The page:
The transition from Companies Act, 1956 to Companies Act, 2013 has been an eventful one as several bills and committees have deliberated on the impact of global corporate law jurisprudence on Indian corporate houses. In terms of global competitiveness, the new Companies Act has important provisions that are unique to India. Some of the game-changing provisions include mandatory women directors, corporate social responsibility (CSR), audit reporting requirements and One Person Company.
The companies act 2013
The Companies Act 2013 passed by the Parliament received the assent of the President of India on 29th August 2013. The Act consolidates and amends the law relating to companies. The Companies Act 2013 was notified in the Official Gazette on 30th August 2013. Some of the provisions of the Act have been implemented by a notification published on 12th September, 2013. The provisions of Companies Act 1956 are still in force. Parliament approved the long-awaited overhaul of legislation governing Indian companies on 9 August 2013. The new law is aimed at easing the process of doing business in India and improving corporate governance by making companies more accountable. The 2013 Act also introduces new concepts such as One Person Company, small company, dormant company and corporate social responsibility (CSR) etc. The Act introduces significant changes in the provisions related to governance, e-management, compliance and enforcement, disclosure norms, auditors, mergers and acquisitions, class action suits and registered valuers. The act is now in force w.e.f. 1st April 2014.There are more than 450 + sections, 7 schedules and 29 chapters.
Highlights on companies act 2013
- Immediate Changes in letterhead, bills or other official communications, as if full name, address of its registered office, Corporate Identity Number (21 digit number allotted by Government), Telephone number, fax number, Email id, website address if any.
- One Person Company (OPC): It’s a Private Company having only one Member and at least One Director. No compulsion to hold AGM. Conversion of existing private Companies with paid-up capital up to Rs 50 Lacs and turnover up to Rs 2 Crores into OPC is permitted.
- Woman Director: Every Listed Company /Public Company with paid up capital of Rs 100 Crores or more / Public Company with turnover of Rs 300 Crores or more shall have at least one Woman Director.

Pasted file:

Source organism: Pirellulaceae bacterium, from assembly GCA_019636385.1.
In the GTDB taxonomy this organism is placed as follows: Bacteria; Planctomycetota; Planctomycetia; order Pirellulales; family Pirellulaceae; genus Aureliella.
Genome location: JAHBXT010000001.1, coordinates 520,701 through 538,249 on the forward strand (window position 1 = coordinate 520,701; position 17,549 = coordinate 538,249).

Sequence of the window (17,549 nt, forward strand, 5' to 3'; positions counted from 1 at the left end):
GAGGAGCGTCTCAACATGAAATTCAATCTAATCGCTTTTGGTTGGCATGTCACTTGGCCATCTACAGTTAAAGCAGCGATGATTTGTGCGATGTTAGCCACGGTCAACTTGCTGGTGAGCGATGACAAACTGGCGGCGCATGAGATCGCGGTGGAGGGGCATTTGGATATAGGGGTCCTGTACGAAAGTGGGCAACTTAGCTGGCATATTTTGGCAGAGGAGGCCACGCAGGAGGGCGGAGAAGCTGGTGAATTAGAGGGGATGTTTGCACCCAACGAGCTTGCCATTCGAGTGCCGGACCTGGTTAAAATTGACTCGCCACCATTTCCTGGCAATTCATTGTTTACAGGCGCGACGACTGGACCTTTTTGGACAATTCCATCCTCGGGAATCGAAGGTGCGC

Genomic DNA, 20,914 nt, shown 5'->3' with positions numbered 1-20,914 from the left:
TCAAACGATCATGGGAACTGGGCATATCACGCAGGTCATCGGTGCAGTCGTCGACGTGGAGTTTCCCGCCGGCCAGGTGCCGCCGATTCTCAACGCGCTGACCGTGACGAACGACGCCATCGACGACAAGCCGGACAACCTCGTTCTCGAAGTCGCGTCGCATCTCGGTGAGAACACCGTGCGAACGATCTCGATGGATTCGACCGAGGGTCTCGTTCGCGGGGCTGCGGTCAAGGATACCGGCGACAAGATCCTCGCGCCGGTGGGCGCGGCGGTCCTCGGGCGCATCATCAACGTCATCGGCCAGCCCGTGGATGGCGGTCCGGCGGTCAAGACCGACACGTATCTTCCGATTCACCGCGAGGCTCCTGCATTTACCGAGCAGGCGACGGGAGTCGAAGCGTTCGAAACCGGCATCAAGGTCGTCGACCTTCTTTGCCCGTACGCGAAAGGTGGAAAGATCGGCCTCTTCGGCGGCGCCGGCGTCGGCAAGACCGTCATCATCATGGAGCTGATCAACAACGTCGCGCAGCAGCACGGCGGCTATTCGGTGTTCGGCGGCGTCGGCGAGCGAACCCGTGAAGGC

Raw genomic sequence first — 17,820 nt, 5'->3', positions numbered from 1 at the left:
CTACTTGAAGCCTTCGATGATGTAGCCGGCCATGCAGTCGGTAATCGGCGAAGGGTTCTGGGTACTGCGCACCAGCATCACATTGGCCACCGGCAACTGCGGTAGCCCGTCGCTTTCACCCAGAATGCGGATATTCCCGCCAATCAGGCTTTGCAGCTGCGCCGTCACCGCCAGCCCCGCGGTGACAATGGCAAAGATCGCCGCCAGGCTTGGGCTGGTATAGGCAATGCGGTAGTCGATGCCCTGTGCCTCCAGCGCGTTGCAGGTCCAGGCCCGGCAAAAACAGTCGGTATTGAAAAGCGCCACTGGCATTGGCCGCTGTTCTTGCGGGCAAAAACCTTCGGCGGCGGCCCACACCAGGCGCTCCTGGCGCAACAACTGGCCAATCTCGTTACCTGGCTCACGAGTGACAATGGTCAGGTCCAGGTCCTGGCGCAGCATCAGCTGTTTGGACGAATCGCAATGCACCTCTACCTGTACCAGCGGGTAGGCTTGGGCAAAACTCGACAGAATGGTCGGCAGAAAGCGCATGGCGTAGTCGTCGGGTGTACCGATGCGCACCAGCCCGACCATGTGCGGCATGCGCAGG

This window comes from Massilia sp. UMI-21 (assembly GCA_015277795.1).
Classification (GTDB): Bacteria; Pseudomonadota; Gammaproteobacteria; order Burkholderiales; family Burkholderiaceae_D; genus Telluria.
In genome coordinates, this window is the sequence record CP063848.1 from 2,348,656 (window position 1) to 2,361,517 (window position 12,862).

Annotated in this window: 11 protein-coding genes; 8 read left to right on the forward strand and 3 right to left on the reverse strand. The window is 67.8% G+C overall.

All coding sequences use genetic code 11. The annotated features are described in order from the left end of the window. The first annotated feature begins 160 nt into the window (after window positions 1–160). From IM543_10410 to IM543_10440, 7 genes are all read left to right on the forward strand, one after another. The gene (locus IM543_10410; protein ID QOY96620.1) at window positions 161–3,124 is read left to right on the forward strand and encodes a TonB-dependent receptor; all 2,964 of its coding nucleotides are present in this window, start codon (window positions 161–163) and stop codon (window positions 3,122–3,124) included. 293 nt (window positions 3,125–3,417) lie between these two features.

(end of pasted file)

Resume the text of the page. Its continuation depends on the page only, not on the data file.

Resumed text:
- Resident Director: Every Company must have a director who stayed in India for a total period of 182 days or more in previous calendar year.
- Accounting Year: Every company shall follow uniform accounting year i.e. 1st April -31st March.
- Loans to director – The Company CANNOT advance any kind of loan / guarantee / security to any director, Director of holding company, his partner, his relative, Firm in which he or his relative is partner, private limited in which he is director or member or any bodies corporate whose 25% or more of total voting power or board of Directors is controlled by him.
- Articles of Association- In the next General Meeting, it is desirable to adopt Table F as standard set of Articles of Association of the Company with relevant changes to suite the requirements of the company. Further, every copy of Memorandum and Articles issued to members should contain a copy of all resolutions / agreements that are required to be filed with the Registrar.
- Disqualification of director- All existing directors must have Directors Identification Number (DIN) allotted by central government. Directors who already have DIN need not take any action. Directors not having DIN should initiate the process of getting DIN allotted to him and inform companies. The Company, in turn, has to inform registrar.
- Financial year- Under the new Act, all companies have to follow a uniform Financial Year i.e. from 1st April to 31st March. Those companies which follow a different financial year have to align their accounting year to 1st April to 31st March within 2 years. It is desirable to do the same as early as possible since most the compliances are on financial year basis under the new Companies Act.